Bergsma also notes how the Qumran scrolls help us to interpret Paul in relation to the controversial point of “works of the law.” Paul speaks of salvation through faith rather than works of the law, leading Luther and other Protestant interpreters to reject the necessity of good works for salvation. The Dead Sea Scrolls provide the only other ancient reference to “works of the law” and, in their text, the term pertains to issues related “either ritual cleanliness or liturgical regulation. Nothing pertains to the Ten Commandments or the moral law” (213). Bergsma points to scriptural evidence that Paul meant the same: circumcision and dietary laws cannot lead to salvation. He comments, “If Paul were arguing against the need for ‘good works’ in the life of a Christian, then he would object to people doing acts of love or mercy in order to try to be saved—something he never does” (214).

In addition to this crucial historical context, another recent book, Father Brian Thomas Mullady’s The Decalogue Decoded: What You Never Learned about the Ten Commandments (EWTN, 2019), provides a more theological reflection on why we need the commandments. Father Mullady also demonstrates the continuity of Israel and the Christian life: “The First Commandment is the foundation stone of the community of Israel, and indeed of man himself. . . . The Commandments, though generally framed in terms of prohibitions, are really about this: our dignity and the relationship of love that God offers us” (15). Both Testaments focus on the centrality of a loving relationship with God. Certain things like ritual purity have lost their original purpose, but others, like the commandments, continue to frame how we relate to God, giving him and our neighbor the love and respect they deserve. Following the path of the commandments deepens human dignity and allows us to enter into true happiness. The commandments are all “about rediscovering the image of God in man—in you. . . . The Ten Commandments offer us nothing less than the code to unlocking the full potential of our humanity by restoring the integrity of all the powers God has given us” (117).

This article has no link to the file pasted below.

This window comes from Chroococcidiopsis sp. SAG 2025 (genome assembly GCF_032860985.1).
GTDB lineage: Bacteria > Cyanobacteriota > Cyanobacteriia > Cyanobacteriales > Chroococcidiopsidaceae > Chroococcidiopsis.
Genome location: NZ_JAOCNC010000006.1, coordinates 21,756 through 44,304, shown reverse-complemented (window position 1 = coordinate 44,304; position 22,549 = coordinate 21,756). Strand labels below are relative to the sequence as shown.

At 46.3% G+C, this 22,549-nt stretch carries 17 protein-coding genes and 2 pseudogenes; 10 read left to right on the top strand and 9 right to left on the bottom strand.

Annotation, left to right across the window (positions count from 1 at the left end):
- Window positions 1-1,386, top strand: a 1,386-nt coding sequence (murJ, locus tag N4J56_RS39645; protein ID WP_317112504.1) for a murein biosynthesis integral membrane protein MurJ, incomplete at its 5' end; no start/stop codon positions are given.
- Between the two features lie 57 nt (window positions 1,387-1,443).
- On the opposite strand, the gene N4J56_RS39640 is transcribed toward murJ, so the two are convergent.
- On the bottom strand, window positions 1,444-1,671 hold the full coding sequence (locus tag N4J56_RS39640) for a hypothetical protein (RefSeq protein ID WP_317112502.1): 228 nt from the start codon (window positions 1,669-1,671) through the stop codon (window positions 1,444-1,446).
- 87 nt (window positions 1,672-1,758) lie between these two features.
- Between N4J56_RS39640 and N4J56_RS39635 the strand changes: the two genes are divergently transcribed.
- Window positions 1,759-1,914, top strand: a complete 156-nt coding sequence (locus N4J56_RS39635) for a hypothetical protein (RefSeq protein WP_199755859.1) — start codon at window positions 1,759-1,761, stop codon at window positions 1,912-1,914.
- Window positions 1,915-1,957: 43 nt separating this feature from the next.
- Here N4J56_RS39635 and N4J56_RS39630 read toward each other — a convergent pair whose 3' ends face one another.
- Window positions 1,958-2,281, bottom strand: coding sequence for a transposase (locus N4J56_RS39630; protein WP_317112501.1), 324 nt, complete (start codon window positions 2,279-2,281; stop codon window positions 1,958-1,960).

All of these books unlock the meaning of Scripture for us, not just by providing us information, but by helping us to relate to Jesus and Mary and to walk with them in faithfulness.

COMING UP: Church and state partner to carry out corporal works of mercy during pandemic and beyond

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In times of great need and crisis, we find strength in unity and collaboration, and amid the coronavirus pandemic, this truth remains within the Archdiocese of Denver.

For many years, the Archdiocese of Denver and local Colorado government officials have found ways to work together toward common goals and better serve the people of Colorado, which often includes carrying out corporal works of mercy such as feeding the hungry and sheltering the homeless. And through the COVID-19 pandemic, these partnerships continue to be a crucial part of Colorado’s and the Church’s response to those in need.